Bishop Dr Wee Boon Hup –was elected Bishop of The Methodist Church in Singapore in 2012.
He has been a Methodist pastor for 30 years.
There is a teaching of Jesus missing from many of our pulpits today. It might appear to be out of sync with the mood of this Advent season (but it is not). By its very nature, it is an instruction that makes us flinch, or ignore, if not reject it outright.
However, if we pay serious attention to it, we will address the cause of many of the shortcomings we find among Christians today. It is a message that is often missed amidst the merriment of Christmas. Yet by its absence from many pulpits, we allow the proliferation of the cult of celebrity by our leaders and members. The absence of this teaching has been filled by a justification of self-entitlement, and a rejection of pain and suffering.
The teaching is plainly summed up by Jesus in Luke 9:23 (ESV): “If anyone would come after Me, let him deny himself and take up his cross daily and follow Me.” This imperative is diluted when we call it “self-denial”. Naming it that way diminishes the depth of its effect on the Christian. What Jesus is calling for is not just denial; He is calling for death. The cross is more than a symbol of denial. It is the place where one dies.
The apostle Paul sums up a personal way of life that all disciples of Jesus must hold: “I have been crucified with Christ. It is no longer I who live, but Christ who lives in me. And the life I now live in the flesh I live by faith in the Son of God, who loved me and gave Himself for me.” (Galatians 2:20, ESV)
This death is of a spiritual nature. To carry the cross daily is to remind ourselves all the time about the fact that we have died to ourselves, our self-centredness and self-determination. In the words of the Wesleyan Covenant Service, “we are no longer our own”.
This is the Advent season, climaxing at Christmas. There is tragedy and death during this period that we mostly suppress. The message of the season includes episodes of fleeing refugees (Joseph, Mary and the infant Jesus), and genocide of children (when Herod decreed that all children below two years old be killed, Matthew 2:16). Embedded in the story of Christ’s birth is death. The success of God’s intent begun at Advent could only be fully realised with a death on Good Friday.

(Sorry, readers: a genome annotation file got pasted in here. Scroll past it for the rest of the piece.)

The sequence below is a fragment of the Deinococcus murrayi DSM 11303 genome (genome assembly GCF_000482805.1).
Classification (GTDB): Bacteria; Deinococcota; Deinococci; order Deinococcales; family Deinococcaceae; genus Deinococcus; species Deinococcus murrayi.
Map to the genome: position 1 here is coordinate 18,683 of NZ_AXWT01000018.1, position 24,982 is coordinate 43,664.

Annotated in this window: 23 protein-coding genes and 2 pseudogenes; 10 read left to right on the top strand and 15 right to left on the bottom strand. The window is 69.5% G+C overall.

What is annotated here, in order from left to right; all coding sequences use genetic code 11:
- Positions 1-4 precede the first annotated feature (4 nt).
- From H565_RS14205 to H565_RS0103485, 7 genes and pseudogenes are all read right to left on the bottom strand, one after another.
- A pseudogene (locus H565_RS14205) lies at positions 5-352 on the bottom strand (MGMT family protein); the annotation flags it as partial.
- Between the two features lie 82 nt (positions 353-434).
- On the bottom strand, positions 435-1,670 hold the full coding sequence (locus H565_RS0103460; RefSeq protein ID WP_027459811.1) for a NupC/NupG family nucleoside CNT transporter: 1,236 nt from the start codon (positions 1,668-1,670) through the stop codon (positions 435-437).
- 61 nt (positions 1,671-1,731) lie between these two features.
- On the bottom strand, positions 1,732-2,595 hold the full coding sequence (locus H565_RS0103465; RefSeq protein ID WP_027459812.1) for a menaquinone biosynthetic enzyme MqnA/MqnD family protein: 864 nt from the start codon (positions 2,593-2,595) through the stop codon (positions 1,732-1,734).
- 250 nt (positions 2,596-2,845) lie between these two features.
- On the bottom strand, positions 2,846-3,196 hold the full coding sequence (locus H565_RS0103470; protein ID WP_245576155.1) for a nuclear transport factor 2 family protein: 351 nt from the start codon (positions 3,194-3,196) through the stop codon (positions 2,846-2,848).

With God, however, death is not the end. After the crucifixion and burial come the resurrection. But as Paul surmises, the risen life is one to be lived by faith in the Son of God. John Wesley paraphrased that line with “I derive every moment that supernatural principle; from a divine evidence and conviction, that He loved me, and delivered up himself for me.” The disciple’s life therefore is prompted by gratitude at what Christ has done and powered by the life of Christ (in the Holy Spirit) at work within. The self is dead; the life that now permeates the disciple is that of the risen Lord. Hence, there is no room for “me, myself and mine” anymore.
What mostly purports as Christian spirituality today does not give room for this teaching. Most of our contemporary songs focus on the good things God has done for us, or what we are expecting Him to do for us. When it comes to what we call ministry, it is human-centred in what must happen so as to lift the person out of his predicament or misery. What we regard today as Christian leadership centres on the record of accomplishment by the individual or team. When we celebrate success, it is on the results or what we have been blessed with.
Songs, ministry, and leadership from a position where we have been crucified are no longer human-centred. Rather, our hearts’ desire in worship is directed solely to the Lord who is glorified. Our service or ministry to others is so that they may encounter and seek Him as Lord, and that they will depend ultimately on Him and not human intermediaries. Our leaders submit themselves in a self-effacing manner so that only Christ is acknowledged as Lord.
As we journey through Advent and climax at Christmas in 2016, let the life of the Christ, whose birth we celebrate this season, be manifested in each of us and in our Christian communities. Let that life, which is not our own but shining through us, raise people up to acknowledge that Jesus is Lord.
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